What if my existing model isn’t FAST?



Andrew Berkley


16 Jun 2014




It’s one of the most common challenges in the classroom: “Andrew – what you are teaching us is all very well for new models.  But I work with models that have not been built to a standard.  What should I do with them?”

Nobody likes my answer – which is to rebuild the model using a modelling standard.

So I was pleased when I got this feedback from a recent course delegate who works for a real estate investment company:

“I just wanted to let you know that last week I was asked to review a business model received from an external party. It was not that good, so I decided to remodel the model using the FAST rules we learnt during our course, in the Excel template provided.  And I must say: my colleagues and I were quite surprised with the result. It gave a clear and easy-to-understand model with an accurate result.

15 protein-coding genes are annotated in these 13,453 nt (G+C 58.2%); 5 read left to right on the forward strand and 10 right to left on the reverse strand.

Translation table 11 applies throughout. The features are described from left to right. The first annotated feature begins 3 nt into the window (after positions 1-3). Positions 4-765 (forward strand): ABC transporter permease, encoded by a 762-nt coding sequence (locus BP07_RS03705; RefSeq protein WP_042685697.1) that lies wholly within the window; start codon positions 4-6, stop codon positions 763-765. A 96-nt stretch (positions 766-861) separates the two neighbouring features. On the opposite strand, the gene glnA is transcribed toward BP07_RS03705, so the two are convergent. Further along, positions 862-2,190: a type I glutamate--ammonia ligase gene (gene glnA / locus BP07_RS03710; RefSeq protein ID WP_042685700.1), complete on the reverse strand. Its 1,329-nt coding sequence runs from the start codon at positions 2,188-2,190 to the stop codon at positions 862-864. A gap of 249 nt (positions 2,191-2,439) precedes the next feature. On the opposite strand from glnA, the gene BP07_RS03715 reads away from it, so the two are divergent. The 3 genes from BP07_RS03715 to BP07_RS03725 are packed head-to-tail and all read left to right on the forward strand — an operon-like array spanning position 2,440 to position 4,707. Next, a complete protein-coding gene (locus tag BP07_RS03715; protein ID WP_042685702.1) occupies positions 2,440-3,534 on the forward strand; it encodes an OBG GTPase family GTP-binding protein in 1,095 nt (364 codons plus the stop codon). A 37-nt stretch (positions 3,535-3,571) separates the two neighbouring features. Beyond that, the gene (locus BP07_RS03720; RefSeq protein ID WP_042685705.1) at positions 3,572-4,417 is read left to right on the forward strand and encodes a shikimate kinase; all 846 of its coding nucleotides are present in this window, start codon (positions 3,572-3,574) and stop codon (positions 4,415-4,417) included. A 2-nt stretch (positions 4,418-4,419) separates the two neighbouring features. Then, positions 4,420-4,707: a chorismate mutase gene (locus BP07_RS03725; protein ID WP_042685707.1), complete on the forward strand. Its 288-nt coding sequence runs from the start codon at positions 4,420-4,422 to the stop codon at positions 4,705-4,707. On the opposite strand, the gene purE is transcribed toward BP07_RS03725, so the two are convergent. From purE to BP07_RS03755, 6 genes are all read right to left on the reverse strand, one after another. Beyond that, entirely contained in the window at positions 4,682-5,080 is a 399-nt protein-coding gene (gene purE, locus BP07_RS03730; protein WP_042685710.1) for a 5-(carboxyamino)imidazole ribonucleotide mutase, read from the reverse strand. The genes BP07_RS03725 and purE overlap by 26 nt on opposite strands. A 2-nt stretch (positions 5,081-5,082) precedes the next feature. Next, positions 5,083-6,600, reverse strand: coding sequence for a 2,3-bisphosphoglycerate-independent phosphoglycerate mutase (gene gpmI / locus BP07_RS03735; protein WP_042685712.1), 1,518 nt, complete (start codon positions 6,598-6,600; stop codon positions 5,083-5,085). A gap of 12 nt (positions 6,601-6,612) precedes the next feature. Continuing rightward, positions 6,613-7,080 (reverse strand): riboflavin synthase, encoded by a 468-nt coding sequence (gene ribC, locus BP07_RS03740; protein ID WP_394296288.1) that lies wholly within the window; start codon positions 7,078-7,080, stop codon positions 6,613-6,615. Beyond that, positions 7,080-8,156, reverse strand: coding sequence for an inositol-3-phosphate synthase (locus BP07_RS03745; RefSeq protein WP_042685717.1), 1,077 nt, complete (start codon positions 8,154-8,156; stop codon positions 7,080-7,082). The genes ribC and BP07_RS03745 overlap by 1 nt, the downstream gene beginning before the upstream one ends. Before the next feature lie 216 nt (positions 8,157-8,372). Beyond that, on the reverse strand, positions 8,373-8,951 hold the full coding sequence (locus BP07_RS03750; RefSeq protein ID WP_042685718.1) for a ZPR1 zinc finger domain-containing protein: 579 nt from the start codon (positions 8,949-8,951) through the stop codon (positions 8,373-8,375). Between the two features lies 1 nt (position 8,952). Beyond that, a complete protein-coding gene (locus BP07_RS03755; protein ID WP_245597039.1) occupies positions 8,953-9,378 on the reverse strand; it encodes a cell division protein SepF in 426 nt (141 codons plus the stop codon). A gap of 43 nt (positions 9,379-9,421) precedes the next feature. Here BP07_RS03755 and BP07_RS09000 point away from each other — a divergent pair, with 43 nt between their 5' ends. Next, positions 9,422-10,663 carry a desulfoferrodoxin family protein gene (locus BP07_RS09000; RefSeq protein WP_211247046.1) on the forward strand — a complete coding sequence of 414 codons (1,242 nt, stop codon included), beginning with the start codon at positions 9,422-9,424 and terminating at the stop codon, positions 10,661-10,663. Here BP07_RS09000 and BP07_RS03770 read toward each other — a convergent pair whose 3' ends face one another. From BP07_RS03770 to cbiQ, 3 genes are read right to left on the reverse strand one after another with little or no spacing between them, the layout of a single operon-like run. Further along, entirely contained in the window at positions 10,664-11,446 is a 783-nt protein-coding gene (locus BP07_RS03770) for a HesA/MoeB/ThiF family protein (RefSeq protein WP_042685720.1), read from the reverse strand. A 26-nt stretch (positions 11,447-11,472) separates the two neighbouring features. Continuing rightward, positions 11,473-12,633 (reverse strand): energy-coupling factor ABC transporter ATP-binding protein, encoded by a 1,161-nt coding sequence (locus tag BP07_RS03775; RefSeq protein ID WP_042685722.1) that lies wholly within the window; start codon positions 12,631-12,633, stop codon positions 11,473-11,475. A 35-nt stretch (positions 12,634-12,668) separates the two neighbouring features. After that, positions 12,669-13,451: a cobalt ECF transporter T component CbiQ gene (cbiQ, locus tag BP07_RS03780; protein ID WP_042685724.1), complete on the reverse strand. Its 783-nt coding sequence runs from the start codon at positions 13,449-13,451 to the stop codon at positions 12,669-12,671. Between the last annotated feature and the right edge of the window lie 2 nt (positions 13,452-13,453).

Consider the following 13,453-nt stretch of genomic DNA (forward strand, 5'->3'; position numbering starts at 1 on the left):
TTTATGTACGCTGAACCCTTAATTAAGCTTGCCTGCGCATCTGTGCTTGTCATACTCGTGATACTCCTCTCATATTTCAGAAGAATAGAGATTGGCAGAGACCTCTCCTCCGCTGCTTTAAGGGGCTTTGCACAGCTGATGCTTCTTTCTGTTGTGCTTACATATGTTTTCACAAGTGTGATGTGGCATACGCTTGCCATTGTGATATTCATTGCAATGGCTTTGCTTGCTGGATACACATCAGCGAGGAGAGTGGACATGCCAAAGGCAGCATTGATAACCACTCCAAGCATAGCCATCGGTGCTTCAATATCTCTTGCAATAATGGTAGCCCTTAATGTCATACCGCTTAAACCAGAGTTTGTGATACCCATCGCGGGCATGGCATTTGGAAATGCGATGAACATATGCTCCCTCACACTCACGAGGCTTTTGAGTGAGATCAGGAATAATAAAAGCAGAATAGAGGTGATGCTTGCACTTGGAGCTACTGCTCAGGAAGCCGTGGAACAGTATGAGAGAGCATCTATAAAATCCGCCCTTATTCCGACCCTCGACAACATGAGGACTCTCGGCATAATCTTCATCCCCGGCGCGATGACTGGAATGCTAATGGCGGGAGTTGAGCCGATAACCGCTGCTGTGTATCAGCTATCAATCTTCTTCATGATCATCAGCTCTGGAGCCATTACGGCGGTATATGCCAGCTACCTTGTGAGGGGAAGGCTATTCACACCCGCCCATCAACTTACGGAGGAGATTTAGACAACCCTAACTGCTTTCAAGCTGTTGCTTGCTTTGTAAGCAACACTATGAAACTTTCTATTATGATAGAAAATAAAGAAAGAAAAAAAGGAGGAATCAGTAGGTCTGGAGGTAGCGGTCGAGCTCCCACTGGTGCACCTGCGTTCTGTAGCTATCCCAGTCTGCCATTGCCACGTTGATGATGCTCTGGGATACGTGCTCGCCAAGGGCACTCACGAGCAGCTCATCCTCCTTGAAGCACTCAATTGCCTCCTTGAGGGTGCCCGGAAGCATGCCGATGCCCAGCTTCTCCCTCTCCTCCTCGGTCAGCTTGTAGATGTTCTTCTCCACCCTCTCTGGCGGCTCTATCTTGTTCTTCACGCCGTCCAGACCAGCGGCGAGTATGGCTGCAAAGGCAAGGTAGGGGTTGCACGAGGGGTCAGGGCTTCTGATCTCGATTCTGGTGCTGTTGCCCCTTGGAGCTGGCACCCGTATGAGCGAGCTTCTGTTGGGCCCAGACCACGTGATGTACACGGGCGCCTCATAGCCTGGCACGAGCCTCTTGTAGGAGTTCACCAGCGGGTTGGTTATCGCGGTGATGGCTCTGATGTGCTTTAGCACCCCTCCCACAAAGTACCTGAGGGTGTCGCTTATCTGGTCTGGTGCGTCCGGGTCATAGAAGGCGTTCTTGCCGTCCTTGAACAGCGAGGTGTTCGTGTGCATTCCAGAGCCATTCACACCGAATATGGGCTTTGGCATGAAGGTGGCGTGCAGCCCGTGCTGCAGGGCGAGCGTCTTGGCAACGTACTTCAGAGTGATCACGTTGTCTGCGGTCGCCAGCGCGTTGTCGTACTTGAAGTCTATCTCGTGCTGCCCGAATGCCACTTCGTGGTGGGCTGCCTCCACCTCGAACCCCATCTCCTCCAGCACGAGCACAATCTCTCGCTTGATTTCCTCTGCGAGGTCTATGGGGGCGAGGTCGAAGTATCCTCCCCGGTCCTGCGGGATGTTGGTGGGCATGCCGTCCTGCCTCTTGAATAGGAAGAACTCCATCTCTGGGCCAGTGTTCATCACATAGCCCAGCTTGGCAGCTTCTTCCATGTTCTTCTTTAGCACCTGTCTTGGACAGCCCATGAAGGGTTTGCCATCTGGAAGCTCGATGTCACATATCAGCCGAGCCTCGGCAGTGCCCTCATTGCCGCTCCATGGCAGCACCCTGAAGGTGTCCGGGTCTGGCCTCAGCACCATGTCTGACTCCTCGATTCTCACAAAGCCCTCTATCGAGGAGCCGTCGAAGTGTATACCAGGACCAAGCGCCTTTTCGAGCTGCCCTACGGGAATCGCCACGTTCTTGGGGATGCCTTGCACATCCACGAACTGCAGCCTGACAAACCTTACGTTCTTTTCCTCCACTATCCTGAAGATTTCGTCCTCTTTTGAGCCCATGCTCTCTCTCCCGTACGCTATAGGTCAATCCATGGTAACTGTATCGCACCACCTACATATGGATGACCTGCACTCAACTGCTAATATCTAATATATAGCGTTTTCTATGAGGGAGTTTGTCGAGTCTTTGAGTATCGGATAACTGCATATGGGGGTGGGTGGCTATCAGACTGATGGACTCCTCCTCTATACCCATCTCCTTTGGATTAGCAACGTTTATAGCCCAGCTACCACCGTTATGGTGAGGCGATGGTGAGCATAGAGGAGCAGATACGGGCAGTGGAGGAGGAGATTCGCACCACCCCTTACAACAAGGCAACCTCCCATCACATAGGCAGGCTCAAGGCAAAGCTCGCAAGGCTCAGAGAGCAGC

“We are definitely going further with this in the future I think.”

And it’s not only this company that is going further with standardised models.  The Institute of Chartered Accountants in England & Wales is launching its Twenty Principles for Good Spreadsheet Practice on June 17th 2014.

High on the list of principles is: adopt a standard – and stick to it.

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Andrew Berkley
With a background in business education and financial advisory work, Andrew leads financial modelling training at F1F9. He has been with F1F9 since 2013.